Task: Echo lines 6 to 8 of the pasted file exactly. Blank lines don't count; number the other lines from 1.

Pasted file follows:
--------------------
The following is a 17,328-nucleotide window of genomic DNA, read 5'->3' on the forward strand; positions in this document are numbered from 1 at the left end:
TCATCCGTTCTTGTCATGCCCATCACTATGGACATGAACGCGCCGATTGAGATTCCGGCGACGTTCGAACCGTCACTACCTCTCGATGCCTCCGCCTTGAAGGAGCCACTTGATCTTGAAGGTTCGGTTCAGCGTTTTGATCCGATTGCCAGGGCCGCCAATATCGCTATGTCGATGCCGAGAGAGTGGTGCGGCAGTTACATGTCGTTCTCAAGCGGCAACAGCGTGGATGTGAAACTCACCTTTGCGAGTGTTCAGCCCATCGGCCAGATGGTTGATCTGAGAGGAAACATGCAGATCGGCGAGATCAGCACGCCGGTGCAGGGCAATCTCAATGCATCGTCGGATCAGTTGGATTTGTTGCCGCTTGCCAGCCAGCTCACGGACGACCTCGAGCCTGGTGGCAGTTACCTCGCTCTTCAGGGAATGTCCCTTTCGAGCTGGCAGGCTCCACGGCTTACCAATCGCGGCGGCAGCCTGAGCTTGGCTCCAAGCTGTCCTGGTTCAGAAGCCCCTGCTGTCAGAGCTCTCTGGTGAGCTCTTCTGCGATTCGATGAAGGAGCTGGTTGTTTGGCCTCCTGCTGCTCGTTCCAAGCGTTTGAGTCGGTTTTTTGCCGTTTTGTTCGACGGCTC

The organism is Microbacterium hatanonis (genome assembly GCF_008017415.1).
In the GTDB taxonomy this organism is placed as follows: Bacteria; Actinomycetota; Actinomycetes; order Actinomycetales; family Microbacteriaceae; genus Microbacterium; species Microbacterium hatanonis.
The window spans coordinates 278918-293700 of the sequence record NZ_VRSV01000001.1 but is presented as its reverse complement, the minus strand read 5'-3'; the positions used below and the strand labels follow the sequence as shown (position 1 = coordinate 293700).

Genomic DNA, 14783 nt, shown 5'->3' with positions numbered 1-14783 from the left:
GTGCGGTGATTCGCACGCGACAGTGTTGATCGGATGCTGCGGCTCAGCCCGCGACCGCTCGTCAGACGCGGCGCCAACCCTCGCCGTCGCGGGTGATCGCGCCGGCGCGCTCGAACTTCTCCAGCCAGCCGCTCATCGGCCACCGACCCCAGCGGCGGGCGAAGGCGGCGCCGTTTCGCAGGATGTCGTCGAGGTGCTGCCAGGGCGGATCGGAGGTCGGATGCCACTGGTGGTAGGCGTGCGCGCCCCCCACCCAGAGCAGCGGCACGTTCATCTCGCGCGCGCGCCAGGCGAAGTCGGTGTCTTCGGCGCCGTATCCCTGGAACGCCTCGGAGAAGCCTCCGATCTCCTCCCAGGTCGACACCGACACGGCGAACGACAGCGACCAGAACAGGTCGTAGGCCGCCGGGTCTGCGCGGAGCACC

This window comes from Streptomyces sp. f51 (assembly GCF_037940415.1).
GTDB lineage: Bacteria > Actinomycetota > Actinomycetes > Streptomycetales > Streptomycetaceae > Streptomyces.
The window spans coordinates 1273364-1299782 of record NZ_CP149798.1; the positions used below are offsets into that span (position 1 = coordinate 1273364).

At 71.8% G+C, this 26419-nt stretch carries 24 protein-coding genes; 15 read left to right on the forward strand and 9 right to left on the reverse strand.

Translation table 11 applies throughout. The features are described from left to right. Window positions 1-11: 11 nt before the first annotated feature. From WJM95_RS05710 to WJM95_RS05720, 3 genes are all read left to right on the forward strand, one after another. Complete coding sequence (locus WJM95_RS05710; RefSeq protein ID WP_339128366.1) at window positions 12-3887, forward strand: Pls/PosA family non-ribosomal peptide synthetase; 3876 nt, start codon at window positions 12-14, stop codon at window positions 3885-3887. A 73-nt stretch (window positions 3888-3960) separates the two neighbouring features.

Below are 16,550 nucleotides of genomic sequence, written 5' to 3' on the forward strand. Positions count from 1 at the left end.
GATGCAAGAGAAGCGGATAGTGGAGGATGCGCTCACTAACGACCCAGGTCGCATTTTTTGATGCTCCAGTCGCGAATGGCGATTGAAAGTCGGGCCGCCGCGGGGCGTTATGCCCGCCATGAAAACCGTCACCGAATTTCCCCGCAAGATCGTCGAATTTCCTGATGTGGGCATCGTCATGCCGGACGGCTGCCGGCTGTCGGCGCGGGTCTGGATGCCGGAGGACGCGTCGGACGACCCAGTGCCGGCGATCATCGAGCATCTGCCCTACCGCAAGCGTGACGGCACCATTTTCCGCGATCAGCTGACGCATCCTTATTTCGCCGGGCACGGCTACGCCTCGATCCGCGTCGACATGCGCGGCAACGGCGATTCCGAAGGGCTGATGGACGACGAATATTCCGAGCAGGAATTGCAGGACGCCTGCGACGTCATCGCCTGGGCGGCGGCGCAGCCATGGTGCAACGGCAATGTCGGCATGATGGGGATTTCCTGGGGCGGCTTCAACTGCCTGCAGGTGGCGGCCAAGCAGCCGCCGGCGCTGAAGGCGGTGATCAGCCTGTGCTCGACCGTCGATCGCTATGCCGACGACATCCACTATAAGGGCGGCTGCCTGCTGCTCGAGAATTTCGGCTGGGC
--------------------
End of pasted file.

Genomic DNA, 14783 nt, shown 5'->3' with positions numbered 1-14783 from the left:
GTGCGGTGATTCGCACGCGACAGTGTTGATCGGATGCTGCGGCTCAGCCCGCGACCGCTCGTCAGACGCGGCGCCAACCCTCGCCGTCGCGGGTGATCGCGCCGGCGCGCTCGAACTTCTCCAGCCAGCCGCTCATCGGCCACCGACCCCAGCGGCGGGCGAAGGCGGCGCCGTTTCGCAGGATGTCGTCGAGGTGCTGCCAGGGCGGATCGGAGGTCGGATGCCACTGGTGGTAGGCGTGCGCGCCCCCCACCCAGAGCAGCGGCACGTTCATCTCGCGCGCGCGCCAGGCGAAGTCGGTGTCTTCGGCGCCGTATCCCTGGAACGCCTCGGAGAAGCCTCCGATCTCCTCCCAGGTCGACACCGACACGGCGAACGACAGCGACCAGAACAGGTCGTAGGCCGCCGGGTCTGCGCGGAGCACC

This window comes from Streptomyces sp. f51 (assembly GCF_037940415.1).